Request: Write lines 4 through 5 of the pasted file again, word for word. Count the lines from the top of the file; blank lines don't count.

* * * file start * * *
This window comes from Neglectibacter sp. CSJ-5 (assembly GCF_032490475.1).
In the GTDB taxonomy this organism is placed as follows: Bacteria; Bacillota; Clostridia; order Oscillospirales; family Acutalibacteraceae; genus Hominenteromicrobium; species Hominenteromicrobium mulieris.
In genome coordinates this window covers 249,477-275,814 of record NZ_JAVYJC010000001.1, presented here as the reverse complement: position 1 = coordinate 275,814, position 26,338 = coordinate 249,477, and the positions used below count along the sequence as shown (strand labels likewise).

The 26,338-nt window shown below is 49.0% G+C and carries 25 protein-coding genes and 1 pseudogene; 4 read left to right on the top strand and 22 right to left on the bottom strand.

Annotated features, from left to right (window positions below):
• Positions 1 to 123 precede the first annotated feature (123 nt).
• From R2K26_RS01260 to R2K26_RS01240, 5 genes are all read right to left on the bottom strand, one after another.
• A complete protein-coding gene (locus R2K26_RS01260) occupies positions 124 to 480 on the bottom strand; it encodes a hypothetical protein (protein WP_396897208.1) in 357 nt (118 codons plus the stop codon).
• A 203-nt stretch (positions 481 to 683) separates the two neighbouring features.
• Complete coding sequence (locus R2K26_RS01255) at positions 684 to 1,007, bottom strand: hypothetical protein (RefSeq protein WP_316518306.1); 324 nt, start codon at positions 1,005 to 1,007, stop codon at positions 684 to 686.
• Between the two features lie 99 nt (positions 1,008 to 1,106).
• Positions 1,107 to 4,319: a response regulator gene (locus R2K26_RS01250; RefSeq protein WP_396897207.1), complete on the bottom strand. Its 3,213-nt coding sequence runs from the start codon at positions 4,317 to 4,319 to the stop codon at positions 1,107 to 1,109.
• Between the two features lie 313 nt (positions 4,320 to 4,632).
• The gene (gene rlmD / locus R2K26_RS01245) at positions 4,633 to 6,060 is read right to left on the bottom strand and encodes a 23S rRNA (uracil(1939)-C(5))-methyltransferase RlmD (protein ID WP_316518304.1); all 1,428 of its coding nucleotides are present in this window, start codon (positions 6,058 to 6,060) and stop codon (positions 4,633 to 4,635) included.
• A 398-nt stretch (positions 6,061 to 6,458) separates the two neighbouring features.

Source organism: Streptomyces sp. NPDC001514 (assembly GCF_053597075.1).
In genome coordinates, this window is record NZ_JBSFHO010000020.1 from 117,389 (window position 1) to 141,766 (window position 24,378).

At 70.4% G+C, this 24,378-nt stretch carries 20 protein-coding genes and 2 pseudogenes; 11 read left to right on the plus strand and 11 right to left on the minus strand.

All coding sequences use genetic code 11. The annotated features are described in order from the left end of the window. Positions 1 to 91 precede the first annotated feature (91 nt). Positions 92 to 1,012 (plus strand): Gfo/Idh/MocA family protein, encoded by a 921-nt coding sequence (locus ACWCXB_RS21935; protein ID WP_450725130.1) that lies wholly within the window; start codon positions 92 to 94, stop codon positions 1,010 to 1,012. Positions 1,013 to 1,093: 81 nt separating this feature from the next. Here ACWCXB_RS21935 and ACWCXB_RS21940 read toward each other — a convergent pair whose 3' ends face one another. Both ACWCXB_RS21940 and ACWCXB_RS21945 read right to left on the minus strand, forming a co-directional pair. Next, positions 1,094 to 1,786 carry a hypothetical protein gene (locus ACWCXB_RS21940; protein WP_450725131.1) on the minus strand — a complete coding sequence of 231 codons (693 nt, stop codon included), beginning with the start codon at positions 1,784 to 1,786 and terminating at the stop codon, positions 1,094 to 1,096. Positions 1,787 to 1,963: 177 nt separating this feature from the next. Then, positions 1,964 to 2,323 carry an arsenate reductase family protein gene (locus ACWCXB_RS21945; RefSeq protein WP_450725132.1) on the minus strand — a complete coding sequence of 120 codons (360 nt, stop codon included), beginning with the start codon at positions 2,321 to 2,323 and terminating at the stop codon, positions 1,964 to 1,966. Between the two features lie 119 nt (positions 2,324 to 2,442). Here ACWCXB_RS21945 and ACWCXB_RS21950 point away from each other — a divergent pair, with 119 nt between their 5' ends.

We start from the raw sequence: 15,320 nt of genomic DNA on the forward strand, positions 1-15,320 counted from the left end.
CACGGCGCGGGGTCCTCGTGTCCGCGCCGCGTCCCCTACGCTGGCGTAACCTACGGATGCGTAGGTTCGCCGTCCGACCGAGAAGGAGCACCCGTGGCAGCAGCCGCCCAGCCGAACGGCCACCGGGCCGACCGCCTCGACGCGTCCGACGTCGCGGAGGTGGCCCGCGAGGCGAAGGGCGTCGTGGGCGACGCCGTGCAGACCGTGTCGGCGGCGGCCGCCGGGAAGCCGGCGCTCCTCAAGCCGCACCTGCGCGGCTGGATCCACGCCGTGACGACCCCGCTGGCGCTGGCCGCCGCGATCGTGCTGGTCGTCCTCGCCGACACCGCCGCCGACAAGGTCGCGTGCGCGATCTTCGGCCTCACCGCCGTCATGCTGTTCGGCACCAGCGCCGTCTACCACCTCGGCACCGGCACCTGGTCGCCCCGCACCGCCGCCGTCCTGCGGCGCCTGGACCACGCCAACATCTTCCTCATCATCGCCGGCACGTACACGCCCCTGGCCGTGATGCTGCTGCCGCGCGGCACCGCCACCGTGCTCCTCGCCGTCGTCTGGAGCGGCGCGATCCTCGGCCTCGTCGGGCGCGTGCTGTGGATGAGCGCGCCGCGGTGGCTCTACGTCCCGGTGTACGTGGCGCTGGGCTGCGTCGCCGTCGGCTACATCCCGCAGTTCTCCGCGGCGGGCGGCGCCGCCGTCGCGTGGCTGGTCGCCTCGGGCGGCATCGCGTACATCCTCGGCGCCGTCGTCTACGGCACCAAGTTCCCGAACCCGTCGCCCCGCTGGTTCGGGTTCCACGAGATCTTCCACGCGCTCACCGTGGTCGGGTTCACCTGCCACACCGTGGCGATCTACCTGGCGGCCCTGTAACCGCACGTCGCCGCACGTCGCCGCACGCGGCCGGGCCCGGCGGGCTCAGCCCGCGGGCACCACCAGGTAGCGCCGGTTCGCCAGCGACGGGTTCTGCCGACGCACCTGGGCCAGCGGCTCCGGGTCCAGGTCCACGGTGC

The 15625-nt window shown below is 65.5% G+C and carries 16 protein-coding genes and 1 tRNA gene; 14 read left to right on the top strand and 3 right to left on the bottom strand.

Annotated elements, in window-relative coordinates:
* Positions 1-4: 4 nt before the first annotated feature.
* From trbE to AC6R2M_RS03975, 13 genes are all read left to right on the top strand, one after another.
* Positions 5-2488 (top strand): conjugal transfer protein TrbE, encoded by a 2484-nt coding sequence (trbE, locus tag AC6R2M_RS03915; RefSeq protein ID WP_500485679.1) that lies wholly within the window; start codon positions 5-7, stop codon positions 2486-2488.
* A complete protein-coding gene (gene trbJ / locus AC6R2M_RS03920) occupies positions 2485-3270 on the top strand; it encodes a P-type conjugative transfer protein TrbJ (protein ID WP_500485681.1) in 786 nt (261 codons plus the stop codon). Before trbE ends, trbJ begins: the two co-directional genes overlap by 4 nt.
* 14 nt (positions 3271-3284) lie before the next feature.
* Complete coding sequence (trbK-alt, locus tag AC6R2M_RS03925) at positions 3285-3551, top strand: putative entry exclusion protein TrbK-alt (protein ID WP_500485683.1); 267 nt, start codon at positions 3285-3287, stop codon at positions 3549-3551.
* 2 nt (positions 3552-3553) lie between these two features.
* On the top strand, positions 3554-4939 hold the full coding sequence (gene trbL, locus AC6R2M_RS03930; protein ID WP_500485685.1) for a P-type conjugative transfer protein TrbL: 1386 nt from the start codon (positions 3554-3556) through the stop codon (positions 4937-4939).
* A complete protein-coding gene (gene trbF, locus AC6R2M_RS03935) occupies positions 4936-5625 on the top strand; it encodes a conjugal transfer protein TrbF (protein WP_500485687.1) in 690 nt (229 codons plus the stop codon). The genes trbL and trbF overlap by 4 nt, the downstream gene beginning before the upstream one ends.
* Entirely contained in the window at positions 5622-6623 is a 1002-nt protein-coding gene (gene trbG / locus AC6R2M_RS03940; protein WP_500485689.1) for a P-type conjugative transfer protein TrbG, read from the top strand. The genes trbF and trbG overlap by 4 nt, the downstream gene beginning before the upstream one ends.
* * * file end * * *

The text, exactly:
The 26,338-nt window shown below is 49.0% G+C and carries 25 protein-coding genes and 1 pseudogene; 4 read left to right on the top strand and 22 right to left on the bottom strand.

Annotated features, from left to right (window positions below):